Health watchdog NICE has recommended that vaginal mesh implants be offered again on the NHS in England once certain conditions are met.
This is a highly controversial recommendation given that there is currently a ban on vaginal mesh surgery across the UK which has been in place since last year due to increasing safety concerns.
Some women have been left unable to walk, work or have sex after having the implants which are used to treat pelvic organ prolapse and incontinence. Many of our clients who have had vaginal mesh implants have suffered devastating injuries and chronic pain which has impacted on their quality of life.
A survey by campaign group Sling the Mesh found many similar stories of women who have been harmed by vaginal mesh implants. Their survey found “one in 20 women have attempted suicide and more than half have regular suicidal thoughts because of the chronic pain, loss of sex life, constant infections and autoimmune disease”.
NICE have said that vaginal mesh operations must be performed by specialist surgeons at specialist centres before their reintroduction. Whilst the NHS is not compelled to act on NICE guidelines, they are expected to take these guidelines into account when planning and delivering care.
An independent review led by Baroness Julia Cumberlege is due to publish its findings later this year. Her team have set conditions that would need to be met before the vaginal mesh ban could be lifted. However, these conditions have not yet been met. BBC News has quoted Baroness Cumberlege as saying “This means that, now and for the foreseeable future, mesh should not be used to treat stress urinary incontinence, either in the NHS or the independent sector”.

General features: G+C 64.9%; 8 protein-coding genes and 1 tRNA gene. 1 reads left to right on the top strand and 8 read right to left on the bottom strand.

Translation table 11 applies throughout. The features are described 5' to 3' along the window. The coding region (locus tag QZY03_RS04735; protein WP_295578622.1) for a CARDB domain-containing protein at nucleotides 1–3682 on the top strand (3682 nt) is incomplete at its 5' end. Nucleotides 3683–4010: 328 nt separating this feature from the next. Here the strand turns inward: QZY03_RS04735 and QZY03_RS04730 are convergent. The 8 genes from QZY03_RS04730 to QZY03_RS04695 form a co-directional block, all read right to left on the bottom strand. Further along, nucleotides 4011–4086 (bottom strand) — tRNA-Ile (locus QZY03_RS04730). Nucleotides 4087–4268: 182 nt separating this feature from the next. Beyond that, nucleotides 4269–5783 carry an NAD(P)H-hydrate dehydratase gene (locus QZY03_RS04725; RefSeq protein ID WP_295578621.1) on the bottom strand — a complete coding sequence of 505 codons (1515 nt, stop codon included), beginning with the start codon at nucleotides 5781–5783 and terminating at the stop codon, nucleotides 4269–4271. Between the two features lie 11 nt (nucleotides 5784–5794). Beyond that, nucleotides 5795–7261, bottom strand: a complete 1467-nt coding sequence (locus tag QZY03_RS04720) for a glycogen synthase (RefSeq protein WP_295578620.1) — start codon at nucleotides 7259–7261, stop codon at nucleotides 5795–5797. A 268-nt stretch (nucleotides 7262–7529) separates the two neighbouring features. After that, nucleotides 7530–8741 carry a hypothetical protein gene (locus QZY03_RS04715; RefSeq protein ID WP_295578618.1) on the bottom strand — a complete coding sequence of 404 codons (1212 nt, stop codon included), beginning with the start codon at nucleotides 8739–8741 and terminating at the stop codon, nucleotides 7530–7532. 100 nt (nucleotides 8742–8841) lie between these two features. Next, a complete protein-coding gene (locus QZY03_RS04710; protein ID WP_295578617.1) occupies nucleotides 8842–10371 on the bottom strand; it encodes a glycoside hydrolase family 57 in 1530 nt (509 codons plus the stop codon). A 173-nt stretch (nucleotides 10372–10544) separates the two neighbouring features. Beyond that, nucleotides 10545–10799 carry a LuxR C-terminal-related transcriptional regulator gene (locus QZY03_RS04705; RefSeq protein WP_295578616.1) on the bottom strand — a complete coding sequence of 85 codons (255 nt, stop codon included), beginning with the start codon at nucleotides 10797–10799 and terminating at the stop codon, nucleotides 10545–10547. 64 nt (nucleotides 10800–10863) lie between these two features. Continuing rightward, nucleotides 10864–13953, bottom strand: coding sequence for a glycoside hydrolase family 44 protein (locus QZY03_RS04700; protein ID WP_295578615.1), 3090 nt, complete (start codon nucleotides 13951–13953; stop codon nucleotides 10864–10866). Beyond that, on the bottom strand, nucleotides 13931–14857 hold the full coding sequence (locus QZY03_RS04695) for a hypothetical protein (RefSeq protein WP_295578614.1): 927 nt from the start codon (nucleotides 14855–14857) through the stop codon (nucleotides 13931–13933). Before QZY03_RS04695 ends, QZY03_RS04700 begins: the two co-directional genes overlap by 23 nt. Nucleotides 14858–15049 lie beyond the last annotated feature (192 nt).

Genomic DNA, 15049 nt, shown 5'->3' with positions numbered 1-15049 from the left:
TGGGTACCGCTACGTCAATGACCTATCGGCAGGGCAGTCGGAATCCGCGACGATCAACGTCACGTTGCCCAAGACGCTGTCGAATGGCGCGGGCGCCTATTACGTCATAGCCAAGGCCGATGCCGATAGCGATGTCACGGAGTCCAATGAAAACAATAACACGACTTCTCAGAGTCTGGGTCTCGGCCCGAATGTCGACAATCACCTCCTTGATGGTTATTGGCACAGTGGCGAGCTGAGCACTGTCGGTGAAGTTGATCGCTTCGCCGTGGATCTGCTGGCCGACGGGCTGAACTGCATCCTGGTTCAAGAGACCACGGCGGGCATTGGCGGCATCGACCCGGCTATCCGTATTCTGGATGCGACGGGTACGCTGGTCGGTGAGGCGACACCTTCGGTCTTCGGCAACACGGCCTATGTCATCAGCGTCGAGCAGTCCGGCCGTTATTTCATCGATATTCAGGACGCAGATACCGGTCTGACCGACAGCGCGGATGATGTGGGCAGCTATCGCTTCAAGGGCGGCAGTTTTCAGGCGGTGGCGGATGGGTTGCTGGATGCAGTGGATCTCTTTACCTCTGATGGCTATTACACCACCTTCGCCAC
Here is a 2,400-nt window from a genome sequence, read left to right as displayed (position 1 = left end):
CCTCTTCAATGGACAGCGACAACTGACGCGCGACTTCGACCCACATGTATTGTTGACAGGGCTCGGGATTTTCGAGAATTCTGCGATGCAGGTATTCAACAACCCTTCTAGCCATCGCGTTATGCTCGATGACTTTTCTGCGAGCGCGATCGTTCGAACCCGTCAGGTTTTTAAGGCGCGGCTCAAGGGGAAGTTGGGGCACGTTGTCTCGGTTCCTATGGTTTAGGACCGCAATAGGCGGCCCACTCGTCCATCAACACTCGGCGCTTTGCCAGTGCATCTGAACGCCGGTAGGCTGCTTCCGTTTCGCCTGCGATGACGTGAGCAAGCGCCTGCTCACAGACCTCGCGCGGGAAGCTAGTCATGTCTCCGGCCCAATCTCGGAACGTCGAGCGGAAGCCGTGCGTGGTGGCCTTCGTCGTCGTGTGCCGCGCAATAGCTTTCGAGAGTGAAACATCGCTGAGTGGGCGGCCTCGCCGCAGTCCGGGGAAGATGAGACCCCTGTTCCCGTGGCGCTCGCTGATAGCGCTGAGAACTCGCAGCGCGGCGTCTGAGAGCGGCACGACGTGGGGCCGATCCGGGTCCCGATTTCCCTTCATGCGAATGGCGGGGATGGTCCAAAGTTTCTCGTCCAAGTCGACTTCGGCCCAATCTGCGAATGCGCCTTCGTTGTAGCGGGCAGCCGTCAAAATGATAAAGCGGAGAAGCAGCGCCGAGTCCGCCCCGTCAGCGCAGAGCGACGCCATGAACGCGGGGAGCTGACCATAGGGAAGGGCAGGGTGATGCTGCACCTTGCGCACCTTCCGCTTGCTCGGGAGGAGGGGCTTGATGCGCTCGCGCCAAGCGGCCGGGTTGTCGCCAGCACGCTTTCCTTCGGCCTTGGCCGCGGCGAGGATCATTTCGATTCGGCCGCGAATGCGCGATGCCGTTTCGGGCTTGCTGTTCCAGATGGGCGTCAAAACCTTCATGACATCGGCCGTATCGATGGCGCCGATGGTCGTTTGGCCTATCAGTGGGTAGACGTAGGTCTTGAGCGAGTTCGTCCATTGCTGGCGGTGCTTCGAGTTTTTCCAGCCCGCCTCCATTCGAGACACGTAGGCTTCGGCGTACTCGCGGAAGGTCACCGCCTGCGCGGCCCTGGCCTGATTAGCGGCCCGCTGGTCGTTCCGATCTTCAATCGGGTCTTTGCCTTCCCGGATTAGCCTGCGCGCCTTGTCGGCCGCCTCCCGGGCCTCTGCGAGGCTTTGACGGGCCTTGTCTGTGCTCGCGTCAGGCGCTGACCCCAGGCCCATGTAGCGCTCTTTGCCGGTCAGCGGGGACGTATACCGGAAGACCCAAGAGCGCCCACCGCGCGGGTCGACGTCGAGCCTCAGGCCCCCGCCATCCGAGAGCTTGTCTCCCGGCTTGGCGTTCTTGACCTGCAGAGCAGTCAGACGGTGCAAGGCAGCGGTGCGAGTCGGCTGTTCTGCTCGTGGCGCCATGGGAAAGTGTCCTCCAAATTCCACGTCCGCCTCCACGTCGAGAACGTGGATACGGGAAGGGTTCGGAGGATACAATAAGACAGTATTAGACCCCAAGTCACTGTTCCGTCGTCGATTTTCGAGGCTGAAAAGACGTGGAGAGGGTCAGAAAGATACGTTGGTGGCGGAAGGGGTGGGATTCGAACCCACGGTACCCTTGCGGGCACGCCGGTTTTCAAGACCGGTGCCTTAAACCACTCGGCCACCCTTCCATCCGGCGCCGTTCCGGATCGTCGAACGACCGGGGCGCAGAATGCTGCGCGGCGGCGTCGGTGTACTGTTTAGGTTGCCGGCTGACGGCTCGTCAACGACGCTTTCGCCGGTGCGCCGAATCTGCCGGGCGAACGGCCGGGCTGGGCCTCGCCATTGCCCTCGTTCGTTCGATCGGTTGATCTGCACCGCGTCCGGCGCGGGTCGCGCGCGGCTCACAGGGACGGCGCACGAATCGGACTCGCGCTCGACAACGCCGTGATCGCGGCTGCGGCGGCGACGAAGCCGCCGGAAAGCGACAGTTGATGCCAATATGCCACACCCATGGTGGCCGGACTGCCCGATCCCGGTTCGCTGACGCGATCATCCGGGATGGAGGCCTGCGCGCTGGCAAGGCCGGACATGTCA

Labour MP Owen Smith (Chairman of the all-party parliamentary group on surgical mesh) has strongly criticised the latest NICE guidelines. The Guardian newspaper has quoted him stating that he is “deeply disappointed that the updated guidelines appear to disregard mesh-injured women’s experiences”.
Our team have seen an increase in the number of cases relating to vaginal mesh implants. If you are concerned about a vaginal mesh implant and would like to have a free, informal discussion about how we may be able to help you, please get in touch with me on 0845 077 9602, email@example.com or contact Jane Williams, Partner on 0845 272 5724 or firstname.lastname@example.org
Studies suggest as many as one in 10 patients can experience complications including chronic pain and difficulties walking.